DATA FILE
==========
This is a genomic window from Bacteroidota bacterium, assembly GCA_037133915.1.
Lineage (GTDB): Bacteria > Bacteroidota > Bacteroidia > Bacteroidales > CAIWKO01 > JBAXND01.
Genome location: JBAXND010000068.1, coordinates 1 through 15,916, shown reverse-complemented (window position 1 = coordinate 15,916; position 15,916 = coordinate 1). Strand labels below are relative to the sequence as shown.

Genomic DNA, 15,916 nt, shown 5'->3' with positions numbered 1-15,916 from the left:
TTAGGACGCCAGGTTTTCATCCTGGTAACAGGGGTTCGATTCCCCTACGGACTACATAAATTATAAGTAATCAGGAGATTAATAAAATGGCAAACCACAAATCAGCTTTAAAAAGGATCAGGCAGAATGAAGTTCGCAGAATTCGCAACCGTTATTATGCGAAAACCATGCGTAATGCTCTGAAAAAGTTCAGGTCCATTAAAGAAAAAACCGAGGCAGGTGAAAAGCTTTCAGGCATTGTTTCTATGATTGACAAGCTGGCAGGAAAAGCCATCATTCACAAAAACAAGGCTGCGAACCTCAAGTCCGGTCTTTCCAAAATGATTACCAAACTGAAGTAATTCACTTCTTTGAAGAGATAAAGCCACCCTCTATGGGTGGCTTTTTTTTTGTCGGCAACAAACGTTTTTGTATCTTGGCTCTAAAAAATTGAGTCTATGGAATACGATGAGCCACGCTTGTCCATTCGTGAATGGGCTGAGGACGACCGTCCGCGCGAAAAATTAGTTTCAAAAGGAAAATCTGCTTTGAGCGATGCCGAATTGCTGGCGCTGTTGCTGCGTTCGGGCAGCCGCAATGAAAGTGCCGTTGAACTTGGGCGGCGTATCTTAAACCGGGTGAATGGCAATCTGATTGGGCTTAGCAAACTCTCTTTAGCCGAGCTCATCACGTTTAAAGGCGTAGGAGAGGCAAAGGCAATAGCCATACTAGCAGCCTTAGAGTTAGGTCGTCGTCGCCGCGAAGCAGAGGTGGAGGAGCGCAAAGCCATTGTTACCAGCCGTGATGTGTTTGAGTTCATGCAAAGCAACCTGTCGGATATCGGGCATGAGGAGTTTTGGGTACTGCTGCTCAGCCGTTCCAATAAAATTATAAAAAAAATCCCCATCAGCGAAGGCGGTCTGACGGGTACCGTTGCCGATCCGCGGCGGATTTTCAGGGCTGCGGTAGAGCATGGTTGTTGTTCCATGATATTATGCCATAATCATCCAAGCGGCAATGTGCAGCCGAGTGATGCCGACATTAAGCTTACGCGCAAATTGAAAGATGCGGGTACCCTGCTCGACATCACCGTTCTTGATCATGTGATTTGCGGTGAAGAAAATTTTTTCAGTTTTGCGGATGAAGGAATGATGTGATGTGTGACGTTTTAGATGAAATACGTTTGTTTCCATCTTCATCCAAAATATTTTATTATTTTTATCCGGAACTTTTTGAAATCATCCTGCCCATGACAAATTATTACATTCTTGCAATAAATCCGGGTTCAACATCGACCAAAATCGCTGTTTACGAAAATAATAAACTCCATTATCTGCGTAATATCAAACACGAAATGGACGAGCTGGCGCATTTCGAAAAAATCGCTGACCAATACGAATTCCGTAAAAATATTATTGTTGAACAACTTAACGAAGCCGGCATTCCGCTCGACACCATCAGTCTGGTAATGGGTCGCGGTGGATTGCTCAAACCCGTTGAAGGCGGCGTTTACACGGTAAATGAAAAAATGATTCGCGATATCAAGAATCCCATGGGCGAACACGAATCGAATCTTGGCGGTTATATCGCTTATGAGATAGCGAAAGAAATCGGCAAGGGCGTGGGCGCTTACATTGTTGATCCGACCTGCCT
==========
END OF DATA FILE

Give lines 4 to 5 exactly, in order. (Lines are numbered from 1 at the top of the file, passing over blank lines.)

Genomic DNA, 15,916 nt, shown 5'->3' with positions numbered 1-15,916 from the left:
TTAGGACGCCAGGTTTTCATCCTGGTAACAGGGGTTCGATTCCCCTACGGACTACATAAATTATAAGTAATCAGGAGATTAATAAAATGGCAAACCACAAATCAGCTTTAAAAAGGATCAGGCAGAATGAAGTTCGCAGAATTCGCAACCGTTATTATGCGAAAACCATGCGTAATGCTCTGAAAAAGTTCAGGTCCATTAAAGAAAAAACCGAGGCAGGTGAAAAGCTTTCAGGCATTGTTTCTATGATTGACAAGCTGGCAGGAAAAGCCATCATTCACAAAAACAAGGCTGCGAACCTCAAGTCCGGTCTTTCCAAAATGATTACCAAACTGAAGTAATTCACTTCTTTGAAGAGATAAAGCCACCCTCTATGGGTGGCTTTTTTTTTGTCGGCAACAAACGTTTTTGTATCTTGGCTCTAAAAAATTGAGTCTATGGAATACGATGAGCCACGCTTGTCCATTCGTGAATGGGCTGAGGACGACCGTCCGCGCGAAAAATTAGTTTCAAAAGGAAAATCTGCTTTGAGCGATGCCGAATTGCTGGCGCTGTTGCTGCGTTCGGGCAGCCGCAATGAAAGTGCCGTTGAACTTGGGCGGCGTATCTTAAACCGGGTGAATGGCAATCTGATTGGGCTTAGCAAACTCTCTTTAGCCGAGCTCATCACGTTTAAAGGCGTAGGAGAGGCAAAGGCAATAGCCATACTAGCAGCCTTAGAGTTAGGTCGTCGTCGCCGCGAAGCAGAGGTGGAGGAGCGCAAAGCCATTGTTACCAGCCGTGATGTGTTTGAGTTCATGCAAAGCAACCTGTCGGATATCGGGCATGAGGAGTTTTGGGTACTGCTGCTCAGCCGTTCCAATAAAATTATAAAAAAAATCCCCATCAGCGAAGGCGGTCTGACGGGTACCGTTGCCGATCCGCGGCGGATTTTCAGGGCTGCGGTAGAGCATGGTTGTTGTTCCATGATATTATGCCATAATCATCCAAGCGGCAATGTGCAGCCGAGTGATGCCGACATTAAGCTTACGCGCAAATTGAAAGATGCGGGTACCCTGCTCGACATCACCGTTCTTGATCATGTGATTTGCGGTGAAGAAAATTTTTTCAGTTTTGCGGATGAAGGAATGATGTGATGTGTGACGTTTTAGATGAAATACGTTTGTTTCCATCTTCATCCAAAATATTTTATTATTTTTATCCGGAACTTTTTGAAATCATCCTGCCCATGACAAATTATTACATTCTTGCAATAAATCCGGGTTCAACATCGACCAAAATCGCTGTTTACGAAAATAATAAACTCCATTATCTGCGTAATATCAAACACGAAATGGACGAGCTGGCGCATTTCGAAAAAATCGCTGACCAATACGAATTCCGTAAAAATATTATTGTTGAACAACTTAACGAAGCCGGCATTCCGCTCGACACCATCAGTCTGGTAATGGGTCGCGGTGGATTGCTCAAACCCGTTGAAGGCGGCGTTTACACGGTAAATGAAAAAATGATTCGCGATATCAAGAATCCCATGGGCGAACACGAATCGAATCTTGGCGGTTATATCGCTTATGAGATAGCGAAAGAAATCGGCAAGGGCGTGGGCGCTTACATTGTTGATCCGACCTGCCT